Wednesday, April 24, 2013

Things I want to remember

I saw this on Facebook today and it spoke to my heart. I think I'm going to memorize it.
“O my God, Trinity whom I adore, help me forget myself entirely so to establish myself in you, unmovable and peaceful as if my soul were already in eternity. May nothing be able to trouble my peace or make me leave you, O my unchanging God, but may each minute bring me more deeply into your mystery! Grant my soul peace. Make it your heaven, your beloved dwelling and the place of your rest. May I never abandon you there, but may I be there, whole and entire, completely vigilant in my faith, entirely adoring, and wholly given over to your creative action. Amen."  
--Bl. Elizabeth of the Trinity

Friday, April 5, 2013


Two weeks ago, I went to Long Island to spend some much-deserved time away with my other half.

Since we were approaching Holy Week, he brought me out to a nearby parish that was hosting a Lenten retreat experience called "Journey to the Cross."

The parish hall had been turned into a space of prayer, full of candles and music. The room was divided into 12 stations, each one depicting a particular event from the last week of Jesus' life. We blessed ourselves with holy water on the way in, and were greeted by a volunteer who told us to take as much time at each station as we liked. The room was open all day long, so we also had plenty of privacy and space.

The first wasn't actually about Jesus, but about us. Signs on the wall asked us to think about how we would spend our last week in life. There were postcards and pens on the table, and we silently sat down to write.

I exhaled hard. Even contemplating death sends me into a tailspin.

Still, I quieted my mind and pushed back the lump in my throat. What did I want?

I wanted a week full of family, faith, joy. I wanted to travel. I wanted to thank my parents for everything, especially the seeds of faith they planted in my childhood. I wanted to be with Jesus in Adoration.

I will fear nothing, because I know that I belong to the God who loves me. He has always cared for me, and He will never let me go.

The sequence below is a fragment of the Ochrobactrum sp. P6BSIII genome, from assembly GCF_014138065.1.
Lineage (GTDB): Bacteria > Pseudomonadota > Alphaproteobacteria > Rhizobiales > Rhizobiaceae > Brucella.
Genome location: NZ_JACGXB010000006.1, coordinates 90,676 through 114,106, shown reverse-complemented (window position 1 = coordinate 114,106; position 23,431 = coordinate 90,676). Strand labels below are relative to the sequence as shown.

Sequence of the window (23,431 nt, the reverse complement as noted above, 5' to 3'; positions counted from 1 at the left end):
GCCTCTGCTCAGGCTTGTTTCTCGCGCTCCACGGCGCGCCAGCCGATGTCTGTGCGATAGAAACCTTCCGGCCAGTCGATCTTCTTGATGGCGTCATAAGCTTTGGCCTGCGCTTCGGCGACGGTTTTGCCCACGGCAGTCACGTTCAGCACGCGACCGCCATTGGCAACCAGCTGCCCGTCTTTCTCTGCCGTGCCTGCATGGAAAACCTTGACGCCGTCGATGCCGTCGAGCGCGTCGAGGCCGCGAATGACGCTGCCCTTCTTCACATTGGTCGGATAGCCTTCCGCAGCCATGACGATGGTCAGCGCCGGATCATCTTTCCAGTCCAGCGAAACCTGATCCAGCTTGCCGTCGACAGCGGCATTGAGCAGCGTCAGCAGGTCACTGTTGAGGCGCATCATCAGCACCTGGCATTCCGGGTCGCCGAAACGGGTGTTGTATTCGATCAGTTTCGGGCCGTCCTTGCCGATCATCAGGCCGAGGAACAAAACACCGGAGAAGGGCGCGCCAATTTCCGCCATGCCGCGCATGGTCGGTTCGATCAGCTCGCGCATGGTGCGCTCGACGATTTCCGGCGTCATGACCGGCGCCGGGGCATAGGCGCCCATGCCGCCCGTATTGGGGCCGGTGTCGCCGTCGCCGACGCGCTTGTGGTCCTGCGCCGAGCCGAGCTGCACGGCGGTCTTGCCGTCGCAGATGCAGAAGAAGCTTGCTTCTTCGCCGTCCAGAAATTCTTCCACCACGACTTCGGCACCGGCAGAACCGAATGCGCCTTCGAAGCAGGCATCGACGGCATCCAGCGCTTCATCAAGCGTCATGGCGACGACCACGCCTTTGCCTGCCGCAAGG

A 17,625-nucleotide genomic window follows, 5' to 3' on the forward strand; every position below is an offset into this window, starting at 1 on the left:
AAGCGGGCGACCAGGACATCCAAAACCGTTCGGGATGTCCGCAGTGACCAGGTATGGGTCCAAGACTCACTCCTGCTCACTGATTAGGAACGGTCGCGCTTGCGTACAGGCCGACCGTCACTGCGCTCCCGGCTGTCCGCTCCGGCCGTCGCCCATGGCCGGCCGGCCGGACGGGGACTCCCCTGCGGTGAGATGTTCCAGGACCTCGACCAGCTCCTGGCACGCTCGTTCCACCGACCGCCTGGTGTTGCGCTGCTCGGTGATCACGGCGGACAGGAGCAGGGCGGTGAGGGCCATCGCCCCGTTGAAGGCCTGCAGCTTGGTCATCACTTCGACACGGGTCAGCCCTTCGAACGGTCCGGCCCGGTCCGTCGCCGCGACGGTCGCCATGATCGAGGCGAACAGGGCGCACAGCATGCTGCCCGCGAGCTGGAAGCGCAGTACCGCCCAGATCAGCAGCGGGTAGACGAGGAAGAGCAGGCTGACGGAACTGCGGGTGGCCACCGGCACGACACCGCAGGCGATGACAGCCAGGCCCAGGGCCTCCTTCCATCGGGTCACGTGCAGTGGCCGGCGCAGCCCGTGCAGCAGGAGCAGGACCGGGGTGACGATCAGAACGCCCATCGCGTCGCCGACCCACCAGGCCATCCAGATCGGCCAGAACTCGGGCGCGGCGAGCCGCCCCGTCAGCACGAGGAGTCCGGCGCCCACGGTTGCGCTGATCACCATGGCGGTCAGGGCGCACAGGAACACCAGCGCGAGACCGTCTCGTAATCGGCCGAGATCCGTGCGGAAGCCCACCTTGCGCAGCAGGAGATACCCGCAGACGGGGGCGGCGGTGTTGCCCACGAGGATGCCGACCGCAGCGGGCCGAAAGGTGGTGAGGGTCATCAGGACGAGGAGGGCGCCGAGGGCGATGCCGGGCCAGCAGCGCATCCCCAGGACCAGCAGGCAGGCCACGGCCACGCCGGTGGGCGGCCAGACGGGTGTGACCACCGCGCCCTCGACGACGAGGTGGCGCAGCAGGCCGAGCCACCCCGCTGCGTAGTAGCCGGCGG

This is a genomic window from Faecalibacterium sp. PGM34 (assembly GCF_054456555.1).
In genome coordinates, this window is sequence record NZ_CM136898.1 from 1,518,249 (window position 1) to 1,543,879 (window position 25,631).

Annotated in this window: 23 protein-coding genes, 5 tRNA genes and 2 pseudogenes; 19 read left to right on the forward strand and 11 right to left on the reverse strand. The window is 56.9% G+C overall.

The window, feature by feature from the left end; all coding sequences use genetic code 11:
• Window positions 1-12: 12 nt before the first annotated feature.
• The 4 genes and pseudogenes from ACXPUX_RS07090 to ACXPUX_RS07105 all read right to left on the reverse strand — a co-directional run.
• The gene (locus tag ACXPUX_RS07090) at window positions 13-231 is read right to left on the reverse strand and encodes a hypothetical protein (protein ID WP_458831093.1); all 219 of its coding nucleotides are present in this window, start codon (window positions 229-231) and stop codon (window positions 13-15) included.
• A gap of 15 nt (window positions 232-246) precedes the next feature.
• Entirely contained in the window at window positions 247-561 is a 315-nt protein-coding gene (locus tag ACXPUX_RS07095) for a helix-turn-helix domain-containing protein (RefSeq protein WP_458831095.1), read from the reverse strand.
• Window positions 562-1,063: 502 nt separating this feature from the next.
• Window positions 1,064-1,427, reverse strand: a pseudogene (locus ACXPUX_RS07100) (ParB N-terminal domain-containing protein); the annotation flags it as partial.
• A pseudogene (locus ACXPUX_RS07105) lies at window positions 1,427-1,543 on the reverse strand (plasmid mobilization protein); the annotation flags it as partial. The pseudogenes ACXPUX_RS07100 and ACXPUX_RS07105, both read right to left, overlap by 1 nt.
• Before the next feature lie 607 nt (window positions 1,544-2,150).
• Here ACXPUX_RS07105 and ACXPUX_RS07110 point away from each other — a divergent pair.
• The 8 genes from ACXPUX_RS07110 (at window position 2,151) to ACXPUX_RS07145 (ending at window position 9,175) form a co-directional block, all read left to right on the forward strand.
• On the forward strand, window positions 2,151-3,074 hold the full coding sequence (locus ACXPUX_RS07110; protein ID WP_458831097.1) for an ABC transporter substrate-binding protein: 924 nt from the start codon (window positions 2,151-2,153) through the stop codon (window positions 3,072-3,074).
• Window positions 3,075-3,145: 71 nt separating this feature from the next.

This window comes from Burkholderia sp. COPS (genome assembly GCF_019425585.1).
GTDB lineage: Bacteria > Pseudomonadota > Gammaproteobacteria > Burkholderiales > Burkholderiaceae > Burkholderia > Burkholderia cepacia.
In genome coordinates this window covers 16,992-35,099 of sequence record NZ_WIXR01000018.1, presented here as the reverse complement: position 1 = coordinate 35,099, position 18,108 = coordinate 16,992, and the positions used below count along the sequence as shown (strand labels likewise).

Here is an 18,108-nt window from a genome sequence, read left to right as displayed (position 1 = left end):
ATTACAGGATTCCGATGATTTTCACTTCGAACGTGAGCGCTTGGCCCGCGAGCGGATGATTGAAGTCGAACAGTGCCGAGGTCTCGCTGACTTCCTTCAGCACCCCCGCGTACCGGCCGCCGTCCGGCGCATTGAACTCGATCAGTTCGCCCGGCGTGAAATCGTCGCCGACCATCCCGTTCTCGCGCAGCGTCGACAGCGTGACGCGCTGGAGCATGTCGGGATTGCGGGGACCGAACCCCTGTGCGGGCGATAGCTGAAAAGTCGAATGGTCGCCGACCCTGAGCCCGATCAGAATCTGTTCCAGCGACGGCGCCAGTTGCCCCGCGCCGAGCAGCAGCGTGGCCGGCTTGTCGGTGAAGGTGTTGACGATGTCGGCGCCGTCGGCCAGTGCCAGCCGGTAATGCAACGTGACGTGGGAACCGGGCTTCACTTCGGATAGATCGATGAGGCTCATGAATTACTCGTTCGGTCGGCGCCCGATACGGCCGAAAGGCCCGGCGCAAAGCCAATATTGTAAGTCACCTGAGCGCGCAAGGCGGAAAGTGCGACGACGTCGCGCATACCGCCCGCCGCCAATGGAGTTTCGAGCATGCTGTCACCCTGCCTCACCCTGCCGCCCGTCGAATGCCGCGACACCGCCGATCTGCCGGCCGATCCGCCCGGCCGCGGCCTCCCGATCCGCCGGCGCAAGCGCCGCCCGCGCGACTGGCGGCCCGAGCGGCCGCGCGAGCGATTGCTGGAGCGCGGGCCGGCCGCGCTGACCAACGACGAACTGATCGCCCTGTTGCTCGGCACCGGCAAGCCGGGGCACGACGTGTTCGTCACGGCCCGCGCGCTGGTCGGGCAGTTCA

I stared at the little card and blinked back tears before writing the last line:

I want to leave this world in Brian's arms, and walk into His.


Later, the stations found us contemplating the Passion. We wrote a note to God on palms, tossed coins as the moneychangers in the Temple in repentance for our sins, washed our hands as a reminder of our redemption, ate bread as the Apostles did at the Last Supper.

The second half was darker: drinking straight vinegar from the "cup of suffering,"  writing our names on a kiss of betrayal, nailing our sins to a wooden cross.

But at the end we planted seeds, a sign of the Resurrection. Jesus waited for us in Adoration there, the floor covered with carpet, pillows and blankets.

I sat on the floor wrapped in a blanket inscribed with the words of the Serenity Prayer. Brian laid prostrate beside me. I counted my blessings and thanked God for each one. He has always given me exactly what I need. And He always would.


We sat at an Irish pub later that night, watching one of our friends play a classic rock gig. I sipped a White Russian and tried to savor every moment of these days as a "normal" couple ... I would go back home the next day. Back to distance, back to waiting, back to life without him by my side.


I startled at hearing his voice on the microphone. Our friend sat beside him and started to play the guitar. What was this about?

Internally I groaned. I hate attention, but bless his heart, the man is not shy about showing his love for me. I did my best to focus on the words as he sang, glad for the gesture but wondering why he would do such a thing.

Baby, can you answer this question for me? 
When did God seem to find the time to make you so perfectly?
And baby, I think we're much more than maybe, 
So what's the point in wasting all this time? 
We've got all our lives to see. 

I listened closely, the musician in me racking my brain to figure out what song this was, but I'd never heard it before. It was hard to focus. Unbridled, reckless joy rolled off of him in waves, and I couldn't help but feel emotional knowing it was over me.

The song was almost over. I kicked my feet, still trying to shake off my bashfulness at the public display of affection.

Baby, can you answer one last question for me?
'Cause I've had this on my mind
And I think it's time to see.

"Oh, my God," I said aloud, at once flushed and freezing. I couldn't be. It couldn't be. But as he watched my face and grinned from ear to ear, I couldn't help but beam back at him. I knew. And he knew I knew.

So will you...

I will forever remember him walking back to our table as he sang, microphone in one hand, the other in his pocket.

Will you...

He stood in front of me, then knelt before me, offering a delicate ring. Sparkling but simple, not glitzy. Elegant. Just my style. Perfect.

He was perfect for me.

Marry me?

I didn't hesitate.

"Yes I will."